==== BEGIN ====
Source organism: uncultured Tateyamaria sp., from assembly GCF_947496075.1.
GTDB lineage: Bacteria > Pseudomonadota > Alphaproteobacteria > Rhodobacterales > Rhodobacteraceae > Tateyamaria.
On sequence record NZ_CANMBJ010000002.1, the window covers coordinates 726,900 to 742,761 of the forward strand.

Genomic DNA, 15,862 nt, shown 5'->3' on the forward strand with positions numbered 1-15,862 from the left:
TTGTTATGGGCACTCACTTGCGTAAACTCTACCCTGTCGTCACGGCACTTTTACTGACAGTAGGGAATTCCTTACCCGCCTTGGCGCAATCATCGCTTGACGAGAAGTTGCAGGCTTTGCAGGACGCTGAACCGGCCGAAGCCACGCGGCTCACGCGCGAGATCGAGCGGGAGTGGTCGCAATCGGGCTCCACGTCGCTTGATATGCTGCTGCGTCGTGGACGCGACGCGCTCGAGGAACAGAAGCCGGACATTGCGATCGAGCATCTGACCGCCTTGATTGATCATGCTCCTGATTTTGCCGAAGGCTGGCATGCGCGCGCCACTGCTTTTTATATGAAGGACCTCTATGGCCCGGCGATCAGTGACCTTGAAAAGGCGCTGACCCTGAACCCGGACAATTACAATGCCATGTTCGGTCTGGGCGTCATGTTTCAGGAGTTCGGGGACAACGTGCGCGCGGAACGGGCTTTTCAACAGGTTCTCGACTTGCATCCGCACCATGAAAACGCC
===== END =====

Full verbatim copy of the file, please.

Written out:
Source organism: uncultured Tateyamaria sp., from assembly GCF_947496075.1.
GTDB lineage: Bacteria > Pseudomonadota > Alphaproteobacteria > Rhodobacterales > Rhodobacteraceae > Tateyamaria.
On sequence record NZ_CANMBJ010000002.1, the window covers coordinates 726,900 to 742,761 of the forward strand.

Genomic DNA, 15,862 nt, shown 5'->3' on the forward strand with positions numbered 1-15,862 from the left:
TTGTTATGGGCACTCACTTGCGTAAACTCTACCCTGTCGTCACGGCACTTTTACTGACAGTAGGGAATTCCTTACCCGCCTTGGCGCAATCATCGCTTGACGAGAAGTTGCAGGCTTTGCAGGACGCTGAACCGGCCGAAGCCACGCGGCTCACGCGCGAGATCGAGCGGGAGTGGTCGCAATCGGGCTCCACGTCGCTTGATATGCTGCTGCGTCGTGGACGCGACGCGCTCGAGGAACAGAAGCCGGACATTGCGATCGAGCATCTGACCGCCTTGATTGATCATGCTCCTGATTTTGCCGAAGGCTGGCATGCGCGCGCCACTGCTTTTTATATGAAGGACCTCTATGGCCCGGCGATCAGTGACCTTGAAAAGGCGCTGACCCTGAACCCGGACAATTACAATGCCATGTTCGGTCTGGGCGTCATGTTTCAGGAGTTCGGGGACAACGTGCGCGCGGAACGGGCTTTTCAACAGGTTCTCGACTTGCATCCGCACCATGAAAACGCC